Thursday, September 24, 2009


Part-Time Partners, Full Success: PAR Releases New Study

PAR has released its part-time partner report, "Reduced Hours, Full Success: Part-Time Partners in U.S. Law Firms. Here is the press release:

Part-Time Law Partners Succeed for Clients, Firms
New Study Shows Reduced Schedules No Bar to Financial Success

Throw away those preconceived ideas about part-time partners in law firms.  The Project for Attorney Retention (PAR), a leading voice on work-life balance and women’s advancement in the law, releases a ground-breaking study showing that part-time partners are remarkably successful: they are highly responsive to their clients, generate significant revenue, and are active leaders and role models within their firms.  “A decade ago, firms typically took part-time lawyers off partnership track,” said PAR Co-Director Joan C. Williams.  “Now, thanks to the efforts PAR and others to create non-stigmatized part-time programs, these lawyers became partners and this study shows the results: a win-win scenario for partners and their firms.”

“The conventional wisdom is that attorneys who cut back their hours cut back their careers.” said Cynthia Calvert, PAR’s co-director and one of the study’s authors.  “We talked with many successful part-time partners for whom that wasn’t true.”  The key findings challenge conventional wisdom about part-time lawyers:

•           Many respondents had significant books of business, and the majority  reported spending as much or more time on business development as full-time partners;

•           Most respondents generate significant revenue, billing between 1200 and 1600 hours annually and pushing additional work down to associates;

•           Many hold leadership positions in their firms, including managing partner, executive committee member, practice group head, and members of high level committees; and

•           Client service is foremost, with the vast majority of respondents stating that they do whatever is necessary to be responsive and meet deadlines.

Clients of part-time partners are generally supportive, the study finds.  “Wal-Mart has worked with part-time partners, and we support their flexible work arrangements,” said Jeff Gearhart, Executive Vice President and General Counsel of Wal-Mart Stores, Inc.  “We understand how important flexibility is to retention, and stable relationships with our outside counsel are good for our business.  I hope that everyone reads this report – it will open their eyes.”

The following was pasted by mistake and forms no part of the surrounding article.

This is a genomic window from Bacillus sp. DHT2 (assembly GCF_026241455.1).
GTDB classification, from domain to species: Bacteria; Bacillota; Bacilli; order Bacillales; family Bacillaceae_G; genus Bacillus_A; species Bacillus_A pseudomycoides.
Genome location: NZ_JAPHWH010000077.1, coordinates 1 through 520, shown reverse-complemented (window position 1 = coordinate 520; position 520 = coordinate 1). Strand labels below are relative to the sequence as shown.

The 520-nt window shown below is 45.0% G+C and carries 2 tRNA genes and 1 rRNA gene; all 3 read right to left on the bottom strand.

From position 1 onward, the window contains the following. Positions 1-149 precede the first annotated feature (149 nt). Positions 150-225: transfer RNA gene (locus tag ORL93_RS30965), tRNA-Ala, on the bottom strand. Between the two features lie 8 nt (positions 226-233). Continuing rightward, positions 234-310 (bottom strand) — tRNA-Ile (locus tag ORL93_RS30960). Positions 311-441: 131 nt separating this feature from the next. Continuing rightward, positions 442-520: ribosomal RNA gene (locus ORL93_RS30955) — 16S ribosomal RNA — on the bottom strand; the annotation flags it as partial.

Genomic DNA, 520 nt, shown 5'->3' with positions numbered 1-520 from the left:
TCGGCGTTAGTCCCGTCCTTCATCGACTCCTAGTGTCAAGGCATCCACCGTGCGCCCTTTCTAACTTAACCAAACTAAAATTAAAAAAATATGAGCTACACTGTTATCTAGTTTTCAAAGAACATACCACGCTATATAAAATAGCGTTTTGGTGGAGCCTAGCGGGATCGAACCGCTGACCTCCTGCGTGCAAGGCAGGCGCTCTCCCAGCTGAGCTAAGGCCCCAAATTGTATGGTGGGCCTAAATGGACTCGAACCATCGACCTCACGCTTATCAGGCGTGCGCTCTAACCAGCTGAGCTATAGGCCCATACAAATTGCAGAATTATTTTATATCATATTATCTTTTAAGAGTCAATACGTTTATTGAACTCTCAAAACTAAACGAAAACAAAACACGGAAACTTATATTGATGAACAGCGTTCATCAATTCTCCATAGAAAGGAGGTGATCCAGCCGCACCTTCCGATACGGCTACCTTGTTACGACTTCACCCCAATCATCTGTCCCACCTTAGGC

More than a hundred lawyers were interviewed in depth for the groundbreaking study.  Study participants – who included 53 equity partners who work reduced hours – were asked about career history, firms, schedules, practices, clients, compensation, business development, colleagues, satisfaction, and personal lives.  PAR also interviewed more than 30 women partners of color, working both full-time and part-time, as well as managing partners.

The study’s interviews with partners of color also yielded unexpected results: 26% of the partners of color were working part-time.  Said study co-author Linda Bray Chanow, “The data demonstrates that partners of color experience significant work-life conflict.  Unfortunately, we spoke with partners of color who felt that reducing their hours would negatively impact their careers at their firms.  These women said that when part-time was stigmatized, participating was not a risk that they were willing to take, given the challenges they felt they already faced as partners of color.” 

The report concludes with best practices for structuring part-time partnership, and guidance for part-time partners.

PAR, a nonprofit organization that studies the advancement of women lawyers and work/life issues for all lawyers, is headquartered at UC Hastings College of the Law.  Its co-directors are Joan C. Williams, distinguished professor of law at Hastings, and Cynthia Thomas Calvert, a former law firm litigation partner.  For more information or to obtain a copy of the report, visit PAR’s website at


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